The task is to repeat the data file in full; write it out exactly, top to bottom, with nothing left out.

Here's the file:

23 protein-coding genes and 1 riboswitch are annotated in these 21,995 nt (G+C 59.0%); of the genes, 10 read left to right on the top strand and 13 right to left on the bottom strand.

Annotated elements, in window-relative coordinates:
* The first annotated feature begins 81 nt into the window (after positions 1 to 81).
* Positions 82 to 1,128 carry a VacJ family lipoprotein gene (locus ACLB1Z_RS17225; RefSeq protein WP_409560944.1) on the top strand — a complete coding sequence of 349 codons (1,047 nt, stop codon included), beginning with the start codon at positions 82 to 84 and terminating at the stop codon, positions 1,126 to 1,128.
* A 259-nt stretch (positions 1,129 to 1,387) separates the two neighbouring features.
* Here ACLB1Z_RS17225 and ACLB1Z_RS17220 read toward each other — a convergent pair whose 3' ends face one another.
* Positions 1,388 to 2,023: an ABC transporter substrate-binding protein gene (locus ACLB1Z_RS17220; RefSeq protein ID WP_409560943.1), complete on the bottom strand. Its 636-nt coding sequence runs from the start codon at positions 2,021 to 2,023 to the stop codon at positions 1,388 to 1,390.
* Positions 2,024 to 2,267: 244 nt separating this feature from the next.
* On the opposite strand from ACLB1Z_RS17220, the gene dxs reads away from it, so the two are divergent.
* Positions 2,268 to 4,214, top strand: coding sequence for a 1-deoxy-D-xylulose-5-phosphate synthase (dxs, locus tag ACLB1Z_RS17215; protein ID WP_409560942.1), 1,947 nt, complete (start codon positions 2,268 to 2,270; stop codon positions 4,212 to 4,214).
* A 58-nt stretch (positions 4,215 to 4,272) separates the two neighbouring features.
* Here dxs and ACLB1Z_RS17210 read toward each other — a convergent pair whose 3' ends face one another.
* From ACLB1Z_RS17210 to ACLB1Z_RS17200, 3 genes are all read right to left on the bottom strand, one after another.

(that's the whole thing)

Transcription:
23 protein-coding genes and 1 riboswitch are annotated in these 21,995 nt (G+C 59.0%); of the genes, 10 read left to right on the top strand and 13 right to left on the bottom strand.

Annotated elements, in window-relative coordinates:
* The first annotated feature begins 81 nt into the window (after positions 1 to 81).
* Positions 82 to 1,128 carry a VacJ family lipoprotein gene (locus ACLB1Z_RS17225; RefSeq protein WP_409560944.1) on the top strand — a complete coding sequence of 349 codons (1,047 nt, stop codon included), beginning with the start codon at positions 82 to 84 and terminating at the stop codon, positions 1,126 to 1,128.
* A 259-nt stretch (positions 1,129 to 1,387) separates the two neighbouring features.
* Here ACLB1Z_RS17225 and ACLB1Z_RS17220 read toward each other — a convergent pair whose 3' ends face one another.
* Positions 1,388 to 2,023: an ABC transporter substrate-binding protein gene (locus ACLB1Z_RS17220; RefSeq protein ID WP_409560943.1), complete on the bottom strand. Its 636-nt coding sequence runs from the start codon at positions 2,021 to 2,023 to the stop codon at positions 1,388 to 1,390.
* Positions 2,024 to 2,267: 244 nt separating this feature from the next.
* On the opposite strand from ACLB1Z_RS17220, the gene dxs reads away from it, so the two are divergent.
* Positions 2,268 to 4,214, top strand: coding sequence for a 1-deoxy-D-xylulose-5-phosphate synthase (dxs, locus tag ACLB1Z_RS17215; protein ID WP_409560942.1), 1,947 nt, complete (start codon positions 2,268 to 2,270; stop codon positions 4,212 to 4,214).
* A 58-nt stretch (positions 4,215 to 4,272) separates the two neighbouring features.
* Here dxs and ACLB1Z_RS17210 read toward each other — a convergent pair whose 3' ends face one another.
* From ACLB1Z_RS17210 to ACLB1Z_RS17200, 3 genes are all read right to left on the bottom strand, one after another.